Posts Tagged ‘profile’

What the!

Yes, it’s a spray bottle wearing a pair of glasses.

I get paid for thinking up stuff like this.

Let me explain. This exercise combines two topics: perspective and profile.  In the previous class we had worked on the topic of perspective. Nothing elaborate, just one-point and two-point perspective, using architectural images to find the vanishing points.  For our purposes in this drawing class, perspective is not crucial, but it’s a useful tool.  It comes in handy, for example, when you draw a face in three-quarter view. The eye farther away from the viewer (the one behind the bridge of the nose) will be smaller than the eye closer to you.  That farther-away eye is tricky to draw, so we didn’t even go there.  It’s enough to just get the point of diminished size.   And to get that across, I set a pair of glasses on a spray bottle, one combo for each student.

Notice, that the perspective in the glasses is exaggerated in these drawings, according to my instruction.  Students are universally reluctant to exaggerate anything for the simple reason that they want to draw what they see.  Fine.  But to add drama and to make a point, you need to summon the courage to exaggerate.  Add that to the lesson in perspective and profile.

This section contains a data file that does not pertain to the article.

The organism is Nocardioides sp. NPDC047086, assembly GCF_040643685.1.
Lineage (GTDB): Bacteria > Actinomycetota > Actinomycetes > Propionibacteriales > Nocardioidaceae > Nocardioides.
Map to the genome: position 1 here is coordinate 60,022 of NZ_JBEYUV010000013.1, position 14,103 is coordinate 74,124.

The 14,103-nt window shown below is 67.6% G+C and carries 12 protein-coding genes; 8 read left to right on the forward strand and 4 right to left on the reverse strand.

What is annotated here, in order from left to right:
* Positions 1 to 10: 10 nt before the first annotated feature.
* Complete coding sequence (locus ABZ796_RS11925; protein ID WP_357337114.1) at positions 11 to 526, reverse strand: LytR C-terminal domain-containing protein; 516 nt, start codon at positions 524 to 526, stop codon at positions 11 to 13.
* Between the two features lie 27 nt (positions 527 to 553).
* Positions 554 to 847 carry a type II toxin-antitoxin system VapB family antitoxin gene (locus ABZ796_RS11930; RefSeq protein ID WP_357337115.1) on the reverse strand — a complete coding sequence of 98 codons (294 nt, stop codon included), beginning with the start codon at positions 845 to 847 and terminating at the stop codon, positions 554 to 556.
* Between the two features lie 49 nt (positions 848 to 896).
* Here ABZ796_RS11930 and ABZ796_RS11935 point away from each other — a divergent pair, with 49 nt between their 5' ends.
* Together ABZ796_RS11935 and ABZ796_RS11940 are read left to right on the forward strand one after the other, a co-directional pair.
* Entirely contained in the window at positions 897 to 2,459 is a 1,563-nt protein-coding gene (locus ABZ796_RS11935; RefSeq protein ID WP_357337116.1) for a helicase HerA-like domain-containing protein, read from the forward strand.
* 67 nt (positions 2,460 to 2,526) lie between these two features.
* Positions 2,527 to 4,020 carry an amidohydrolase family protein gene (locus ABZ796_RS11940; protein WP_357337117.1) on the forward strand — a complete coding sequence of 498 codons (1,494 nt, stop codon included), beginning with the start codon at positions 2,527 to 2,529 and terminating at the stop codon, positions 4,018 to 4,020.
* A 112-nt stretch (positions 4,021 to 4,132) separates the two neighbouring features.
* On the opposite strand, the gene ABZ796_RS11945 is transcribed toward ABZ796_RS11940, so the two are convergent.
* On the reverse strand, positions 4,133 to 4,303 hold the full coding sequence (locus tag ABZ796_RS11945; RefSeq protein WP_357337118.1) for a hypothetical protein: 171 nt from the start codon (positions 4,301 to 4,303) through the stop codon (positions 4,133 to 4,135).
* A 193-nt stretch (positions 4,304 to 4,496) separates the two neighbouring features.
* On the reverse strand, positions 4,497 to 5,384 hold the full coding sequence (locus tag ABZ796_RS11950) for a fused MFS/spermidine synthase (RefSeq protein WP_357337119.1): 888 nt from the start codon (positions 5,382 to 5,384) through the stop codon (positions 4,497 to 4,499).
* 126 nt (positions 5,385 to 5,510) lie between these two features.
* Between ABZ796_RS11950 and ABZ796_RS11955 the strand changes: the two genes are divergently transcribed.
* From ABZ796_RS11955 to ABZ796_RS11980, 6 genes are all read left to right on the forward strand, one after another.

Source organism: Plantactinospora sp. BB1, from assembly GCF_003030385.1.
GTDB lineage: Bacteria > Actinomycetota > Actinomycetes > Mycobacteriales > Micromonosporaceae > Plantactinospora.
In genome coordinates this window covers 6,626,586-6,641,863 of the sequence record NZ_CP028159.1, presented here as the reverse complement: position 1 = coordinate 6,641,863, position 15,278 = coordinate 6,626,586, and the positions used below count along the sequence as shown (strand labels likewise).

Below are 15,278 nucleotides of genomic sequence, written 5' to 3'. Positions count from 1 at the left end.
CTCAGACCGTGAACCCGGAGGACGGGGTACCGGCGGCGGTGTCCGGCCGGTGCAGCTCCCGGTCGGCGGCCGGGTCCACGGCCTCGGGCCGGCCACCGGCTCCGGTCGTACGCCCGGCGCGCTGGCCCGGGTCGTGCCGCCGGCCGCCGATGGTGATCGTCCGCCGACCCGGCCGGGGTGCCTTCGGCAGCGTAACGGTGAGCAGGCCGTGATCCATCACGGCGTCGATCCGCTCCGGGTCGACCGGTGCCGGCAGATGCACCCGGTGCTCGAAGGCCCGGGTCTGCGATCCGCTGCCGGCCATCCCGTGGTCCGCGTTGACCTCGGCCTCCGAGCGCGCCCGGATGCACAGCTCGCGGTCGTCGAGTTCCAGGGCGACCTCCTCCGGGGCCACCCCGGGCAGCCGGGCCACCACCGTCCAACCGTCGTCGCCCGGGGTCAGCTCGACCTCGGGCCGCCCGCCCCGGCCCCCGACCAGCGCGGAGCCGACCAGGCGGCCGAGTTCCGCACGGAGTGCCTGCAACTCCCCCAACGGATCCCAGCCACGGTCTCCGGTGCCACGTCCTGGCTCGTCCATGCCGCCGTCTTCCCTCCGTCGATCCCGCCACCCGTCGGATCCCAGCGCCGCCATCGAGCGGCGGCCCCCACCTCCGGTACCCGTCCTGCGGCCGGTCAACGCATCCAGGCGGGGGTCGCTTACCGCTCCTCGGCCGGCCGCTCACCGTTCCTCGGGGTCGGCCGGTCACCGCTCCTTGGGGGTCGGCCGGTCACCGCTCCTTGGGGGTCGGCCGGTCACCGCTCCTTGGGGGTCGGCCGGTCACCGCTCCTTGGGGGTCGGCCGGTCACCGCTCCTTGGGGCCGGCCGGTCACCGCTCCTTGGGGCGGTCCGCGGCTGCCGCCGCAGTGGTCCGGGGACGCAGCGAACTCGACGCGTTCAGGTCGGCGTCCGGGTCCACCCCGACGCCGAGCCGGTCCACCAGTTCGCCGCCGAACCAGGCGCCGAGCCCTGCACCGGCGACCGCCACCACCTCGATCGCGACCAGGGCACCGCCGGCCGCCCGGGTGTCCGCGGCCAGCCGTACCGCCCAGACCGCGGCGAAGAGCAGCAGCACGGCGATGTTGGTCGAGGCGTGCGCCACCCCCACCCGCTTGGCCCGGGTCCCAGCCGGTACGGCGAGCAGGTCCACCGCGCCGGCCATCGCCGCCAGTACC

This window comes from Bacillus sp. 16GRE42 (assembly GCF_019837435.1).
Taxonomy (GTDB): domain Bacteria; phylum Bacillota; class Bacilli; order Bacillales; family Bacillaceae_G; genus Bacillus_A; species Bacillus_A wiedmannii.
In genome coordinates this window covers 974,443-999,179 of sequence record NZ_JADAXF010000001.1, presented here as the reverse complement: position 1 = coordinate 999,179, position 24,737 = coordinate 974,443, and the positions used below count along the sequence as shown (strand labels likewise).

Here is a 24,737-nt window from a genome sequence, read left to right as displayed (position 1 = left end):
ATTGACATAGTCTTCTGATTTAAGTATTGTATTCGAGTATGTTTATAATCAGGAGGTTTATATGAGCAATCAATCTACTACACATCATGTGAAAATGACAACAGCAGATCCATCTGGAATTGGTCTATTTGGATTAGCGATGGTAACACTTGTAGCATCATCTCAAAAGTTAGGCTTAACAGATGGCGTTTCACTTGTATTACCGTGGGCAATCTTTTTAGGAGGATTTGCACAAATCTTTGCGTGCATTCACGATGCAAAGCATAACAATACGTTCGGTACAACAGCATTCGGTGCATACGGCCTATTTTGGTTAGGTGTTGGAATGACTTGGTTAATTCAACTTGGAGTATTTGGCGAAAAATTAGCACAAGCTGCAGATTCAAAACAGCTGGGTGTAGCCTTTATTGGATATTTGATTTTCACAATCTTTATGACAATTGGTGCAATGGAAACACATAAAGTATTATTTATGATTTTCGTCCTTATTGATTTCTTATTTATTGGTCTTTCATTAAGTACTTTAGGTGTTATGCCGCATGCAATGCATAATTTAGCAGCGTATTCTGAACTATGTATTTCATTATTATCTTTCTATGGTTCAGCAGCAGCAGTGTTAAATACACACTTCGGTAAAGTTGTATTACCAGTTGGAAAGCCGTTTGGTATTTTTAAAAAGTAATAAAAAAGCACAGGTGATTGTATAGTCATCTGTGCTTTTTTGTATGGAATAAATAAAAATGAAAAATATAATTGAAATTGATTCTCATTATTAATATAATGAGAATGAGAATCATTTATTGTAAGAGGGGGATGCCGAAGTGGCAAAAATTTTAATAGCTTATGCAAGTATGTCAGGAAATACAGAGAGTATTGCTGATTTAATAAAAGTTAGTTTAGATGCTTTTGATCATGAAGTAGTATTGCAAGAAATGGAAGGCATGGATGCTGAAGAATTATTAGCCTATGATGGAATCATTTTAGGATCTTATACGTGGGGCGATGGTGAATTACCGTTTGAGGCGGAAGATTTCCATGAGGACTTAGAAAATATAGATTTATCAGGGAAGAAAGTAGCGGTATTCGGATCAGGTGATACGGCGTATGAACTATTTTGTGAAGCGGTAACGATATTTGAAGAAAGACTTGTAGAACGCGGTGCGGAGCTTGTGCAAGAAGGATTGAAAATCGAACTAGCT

All in all, a profitable class.   Initially, eyebrows were raised at the goofy sight of spray bottles wearing glasses.  Then followed the challenge of getting all the elements together, representationally and technically.  The motif only works if the drawing technique is fairly precise and the object is shown matter-of-factly and in its entirety.  This is why one student found it necessary to add a strip of paper at the bottom of her initial sheet.  A fourth lesson learned:  it’s ok to do this, if you run out of paper, just tape on an addition.

I have since learned that one of these drawings has been framed and hung in a law office.

Do this at home:  grab a spray bottle, put your glasses on it, reflect on the complexity of reading a face.  See?  Not goofy at all.

(To enlarge, click on image.)

All contents copyright (C) 2010 Katherine Hilden. All rights reserved.




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